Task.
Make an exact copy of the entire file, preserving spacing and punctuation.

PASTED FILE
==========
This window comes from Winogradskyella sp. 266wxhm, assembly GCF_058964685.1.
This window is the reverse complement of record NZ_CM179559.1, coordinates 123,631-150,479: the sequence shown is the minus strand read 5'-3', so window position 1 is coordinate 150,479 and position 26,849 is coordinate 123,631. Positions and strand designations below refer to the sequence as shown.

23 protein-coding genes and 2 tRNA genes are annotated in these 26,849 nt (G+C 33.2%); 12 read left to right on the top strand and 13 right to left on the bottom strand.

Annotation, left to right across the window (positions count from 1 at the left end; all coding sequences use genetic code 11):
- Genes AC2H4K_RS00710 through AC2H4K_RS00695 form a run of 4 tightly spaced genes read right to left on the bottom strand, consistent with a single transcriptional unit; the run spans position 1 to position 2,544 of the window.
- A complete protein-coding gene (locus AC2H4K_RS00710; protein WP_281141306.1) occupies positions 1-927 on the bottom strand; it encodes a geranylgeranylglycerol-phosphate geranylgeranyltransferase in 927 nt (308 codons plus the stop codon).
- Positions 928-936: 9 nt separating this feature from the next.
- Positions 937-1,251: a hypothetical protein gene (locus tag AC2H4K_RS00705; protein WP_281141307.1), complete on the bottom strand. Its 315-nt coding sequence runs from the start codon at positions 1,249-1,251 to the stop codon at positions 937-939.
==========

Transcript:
This window comes from Winogradskyella sp. 266wxhm, assembly GCF_058964685.1.
This window is the reverse complement of record NZ_CM179559.1, coordinates 123,631-150,479: the sequence shown is the minus strand read 5'-3', so window position 1 is coordinate 150,479 and position 26,849 is coordinate 123,631. Positions and strand designations below refer to the sequence as shown.

23 protein-coding genes and 2 tRNA genes are annotated in these 26,849 nt (G+C 33.2%); 12 read left to right on the top strand and 13 right to left on the bottom strand.

Annotation, left to right across the window (positions count from 1 at the left end; all coding sequences use genetic code 11):
- Genes AC2H4K_RS00710 through AC2H4K_RS00695 form a run of 4 tightly spaced genes read right to left on the bottom strand, consistent with a single transcriptional unit; the run spans position 1 to position 2,544 of the window.
- A complete protein-coding gene (locus AC2H4K_RS00710; protein WP_281141306.1) occupies positions 1-927 on the bottom strand; it encodes a geranylgeranylglycerol-phosphate geranylgeranyltransferase in 927 nt (308 codons plus the stop codon).
- Positions 928-936: 9 nt separating this feature from the next.
- Positions 937-1,251: a hypothetical protein gene (locus tag AC2H4K_RS00705; protein WP_281141307.1), complete on the bottom strand. Its 315-nt coding sequence runs from the start codon at positions 1,249-1,251 to the stop codon at positions 937-939.